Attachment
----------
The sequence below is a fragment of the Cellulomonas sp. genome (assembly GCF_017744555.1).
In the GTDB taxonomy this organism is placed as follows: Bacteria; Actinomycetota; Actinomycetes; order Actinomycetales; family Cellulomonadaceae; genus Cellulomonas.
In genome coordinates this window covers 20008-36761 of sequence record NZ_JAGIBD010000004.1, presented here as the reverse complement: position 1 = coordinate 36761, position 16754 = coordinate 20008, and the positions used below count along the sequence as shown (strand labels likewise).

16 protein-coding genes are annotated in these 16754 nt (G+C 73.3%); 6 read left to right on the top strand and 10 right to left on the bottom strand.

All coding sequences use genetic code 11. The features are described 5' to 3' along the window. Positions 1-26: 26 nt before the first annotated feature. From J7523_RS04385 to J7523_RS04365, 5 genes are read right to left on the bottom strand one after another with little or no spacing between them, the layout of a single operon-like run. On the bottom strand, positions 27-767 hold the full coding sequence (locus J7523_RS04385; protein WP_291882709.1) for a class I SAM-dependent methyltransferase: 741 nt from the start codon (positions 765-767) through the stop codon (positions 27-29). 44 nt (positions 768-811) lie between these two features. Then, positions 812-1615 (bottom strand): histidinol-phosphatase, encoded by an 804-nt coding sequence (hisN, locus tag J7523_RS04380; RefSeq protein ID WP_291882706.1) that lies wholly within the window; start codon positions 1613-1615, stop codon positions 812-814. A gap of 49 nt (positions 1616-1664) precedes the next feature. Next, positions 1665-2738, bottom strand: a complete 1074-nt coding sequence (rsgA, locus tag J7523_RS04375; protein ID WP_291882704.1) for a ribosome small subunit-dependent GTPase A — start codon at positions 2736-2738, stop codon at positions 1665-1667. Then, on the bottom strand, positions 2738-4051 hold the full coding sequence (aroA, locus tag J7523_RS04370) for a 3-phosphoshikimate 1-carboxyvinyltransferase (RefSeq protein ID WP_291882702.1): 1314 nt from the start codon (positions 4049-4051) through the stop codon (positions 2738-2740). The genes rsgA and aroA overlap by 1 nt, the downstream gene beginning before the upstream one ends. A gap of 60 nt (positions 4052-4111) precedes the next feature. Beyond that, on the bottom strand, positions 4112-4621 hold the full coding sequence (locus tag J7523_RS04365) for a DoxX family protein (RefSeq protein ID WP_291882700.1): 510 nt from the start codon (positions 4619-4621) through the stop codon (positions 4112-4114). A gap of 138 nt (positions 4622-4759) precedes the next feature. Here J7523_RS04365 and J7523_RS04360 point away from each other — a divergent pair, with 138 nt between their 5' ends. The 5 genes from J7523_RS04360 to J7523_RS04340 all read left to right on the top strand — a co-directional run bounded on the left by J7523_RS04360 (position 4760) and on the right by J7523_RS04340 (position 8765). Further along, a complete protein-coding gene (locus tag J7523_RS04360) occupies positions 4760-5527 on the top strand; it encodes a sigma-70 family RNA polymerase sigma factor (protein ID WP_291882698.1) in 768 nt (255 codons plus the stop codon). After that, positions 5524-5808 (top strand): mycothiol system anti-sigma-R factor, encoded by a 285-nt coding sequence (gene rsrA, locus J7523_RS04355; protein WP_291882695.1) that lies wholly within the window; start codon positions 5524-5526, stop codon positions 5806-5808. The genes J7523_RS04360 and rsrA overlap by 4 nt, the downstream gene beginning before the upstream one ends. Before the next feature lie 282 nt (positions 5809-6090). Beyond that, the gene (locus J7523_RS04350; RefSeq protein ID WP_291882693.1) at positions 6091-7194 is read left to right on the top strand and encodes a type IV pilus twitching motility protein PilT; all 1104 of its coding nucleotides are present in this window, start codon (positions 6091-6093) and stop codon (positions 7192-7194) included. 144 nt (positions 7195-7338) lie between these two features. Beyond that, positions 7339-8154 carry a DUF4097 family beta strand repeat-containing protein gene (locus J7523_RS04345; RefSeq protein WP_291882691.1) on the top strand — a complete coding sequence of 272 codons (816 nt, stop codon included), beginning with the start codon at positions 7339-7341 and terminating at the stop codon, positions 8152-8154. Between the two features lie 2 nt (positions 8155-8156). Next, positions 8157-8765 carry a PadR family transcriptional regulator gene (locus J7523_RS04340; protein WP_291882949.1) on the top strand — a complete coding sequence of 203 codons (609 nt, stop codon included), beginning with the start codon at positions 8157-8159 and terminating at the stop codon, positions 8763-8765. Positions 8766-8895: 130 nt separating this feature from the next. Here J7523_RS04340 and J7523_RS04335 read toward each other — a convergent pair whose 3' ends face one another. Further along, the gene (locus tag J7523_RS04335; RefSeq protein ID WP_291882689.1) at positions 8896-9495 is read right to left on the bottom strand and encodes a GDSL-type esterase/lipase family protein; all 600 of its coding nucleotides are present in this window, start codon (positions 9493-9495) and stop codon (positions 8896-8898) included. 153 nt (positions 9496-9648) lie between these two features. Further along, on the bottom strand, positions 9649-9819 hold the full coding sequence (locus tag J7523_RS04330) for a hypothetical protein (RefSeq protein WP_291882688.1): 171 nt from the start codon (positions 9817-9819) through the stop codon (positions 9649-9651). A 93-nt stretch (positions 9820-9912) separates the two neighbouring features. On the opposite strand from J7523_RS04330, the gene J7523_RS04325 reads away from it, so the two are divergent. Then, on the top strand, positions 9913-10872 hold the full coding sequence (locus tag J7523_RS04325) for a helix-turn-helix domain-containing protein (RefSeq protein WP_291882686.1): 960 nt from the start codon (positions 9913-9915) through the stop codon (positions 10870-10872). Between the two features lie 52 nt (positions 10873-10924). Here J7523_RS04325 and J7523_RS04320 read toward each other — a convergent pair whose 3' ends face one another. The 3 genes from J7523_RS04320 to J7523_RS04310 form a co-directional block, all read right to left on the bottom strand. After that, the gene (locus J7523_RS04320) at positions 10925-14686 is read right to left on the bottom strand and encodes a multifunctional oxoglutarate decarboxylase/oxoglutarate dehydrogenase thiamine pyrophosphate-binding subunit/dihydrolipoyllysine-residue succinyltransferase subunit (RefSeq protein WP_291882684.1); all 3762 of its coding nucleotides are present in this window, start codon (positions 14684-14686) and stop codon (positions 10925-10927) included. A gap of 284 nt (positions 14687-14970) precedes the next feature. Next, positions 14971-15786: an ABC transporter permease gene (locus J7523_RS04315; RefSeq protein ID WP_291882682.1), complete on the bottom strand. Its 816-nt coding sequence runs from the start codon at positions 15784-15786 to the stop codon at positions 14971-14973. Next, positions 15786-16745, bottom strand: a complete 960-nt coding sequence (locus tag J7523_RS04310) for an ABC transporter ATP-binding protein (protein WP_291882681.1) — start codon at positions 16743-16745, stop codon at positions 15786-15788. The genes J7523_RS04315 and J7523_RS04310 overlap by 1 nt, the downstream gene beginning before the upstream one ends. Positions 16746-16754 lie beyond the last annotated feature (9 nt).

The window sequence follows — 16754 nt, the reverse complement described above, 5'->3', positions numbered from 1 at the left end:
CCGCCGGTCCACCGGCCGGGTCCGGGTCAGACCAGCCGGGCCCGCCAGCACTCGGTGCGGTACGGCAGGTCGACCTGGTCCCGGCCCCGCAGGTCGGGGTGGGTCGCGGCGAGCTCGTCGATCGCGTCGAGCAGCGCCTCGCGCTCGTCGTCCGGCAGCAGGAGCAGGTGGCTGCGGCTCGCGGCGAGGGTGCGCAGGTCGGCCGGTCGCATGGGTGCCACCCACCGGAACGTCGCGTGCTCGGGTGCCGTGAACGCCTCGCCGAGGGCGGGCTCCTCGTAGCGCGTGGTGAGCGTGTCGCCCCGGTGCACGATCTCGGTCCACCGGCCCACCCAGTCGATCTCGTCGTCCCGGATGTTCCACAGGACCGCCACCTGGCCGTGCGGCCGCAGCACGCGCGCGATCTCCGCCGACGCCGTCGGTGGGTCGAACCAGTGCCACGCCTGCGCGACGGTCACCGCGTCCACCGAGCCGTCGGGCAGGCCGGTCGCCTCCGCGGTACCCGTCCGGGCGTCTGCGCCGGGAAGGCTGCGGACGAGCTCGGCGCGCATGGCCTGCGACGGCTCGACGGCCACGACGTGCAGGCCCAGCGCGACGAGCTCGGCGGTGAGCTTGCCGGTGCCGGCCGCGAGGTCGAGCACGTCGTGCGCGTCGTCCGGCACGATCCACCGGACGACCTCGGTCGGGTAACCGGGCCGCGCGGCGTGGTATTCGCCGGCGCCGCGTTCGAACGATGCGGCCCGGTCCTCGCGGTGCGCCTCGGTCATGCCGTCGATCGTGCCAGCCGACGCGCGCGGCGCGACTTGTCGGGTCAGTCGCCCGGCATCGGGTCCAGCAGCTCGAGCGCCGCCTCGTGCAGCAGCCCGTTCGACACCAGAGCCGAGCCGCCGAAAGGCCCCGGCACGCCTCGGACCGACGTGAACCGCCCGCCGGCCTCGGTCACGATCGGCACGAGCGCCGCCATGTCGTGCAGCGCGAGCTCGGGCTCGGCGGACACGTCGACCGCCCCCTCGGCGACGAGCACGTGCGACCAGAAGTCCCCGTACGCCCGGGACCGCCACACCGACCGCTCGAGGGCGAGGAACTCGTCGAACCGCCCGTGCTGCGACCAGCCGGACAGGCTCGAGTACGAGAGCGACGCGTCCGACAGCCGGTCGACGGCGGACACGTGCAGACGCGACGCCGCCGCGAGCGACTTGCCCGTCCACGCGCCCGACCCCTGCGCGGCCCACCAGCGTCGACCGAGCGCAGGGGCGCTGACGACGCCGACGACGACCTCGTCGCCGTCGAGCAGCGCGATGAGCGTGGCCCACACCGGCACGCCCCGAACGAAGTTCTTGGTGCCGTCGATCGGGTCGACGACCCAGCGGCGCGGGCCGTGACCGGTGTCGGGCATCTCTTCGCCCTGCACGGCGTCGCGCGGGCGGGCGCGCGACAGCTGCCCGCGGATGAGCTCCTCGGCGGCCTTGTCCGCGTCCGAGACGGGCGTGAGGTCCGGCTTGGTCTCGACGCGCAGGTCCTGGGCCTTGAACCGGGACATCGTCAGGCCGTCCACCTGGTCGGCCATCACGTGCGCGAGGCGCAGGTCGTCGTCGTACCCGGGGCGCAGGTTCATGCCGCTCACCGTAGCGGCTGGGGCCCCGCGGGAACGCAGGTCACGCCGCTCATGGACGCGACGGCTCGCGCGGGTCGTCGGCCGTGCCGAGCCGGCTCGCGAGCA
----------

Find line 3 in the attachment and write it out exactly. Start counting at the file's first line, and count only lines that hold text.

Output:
In genome coordinates this window covers 20008-36761 of sequence record NZ_JAGIBD010000004.1, presented here as the reverse complement: position 1 = coordinate 36761, position 16754 = coordinate 20008, and the positions used below count along the sequence as shown (strand labels likewise).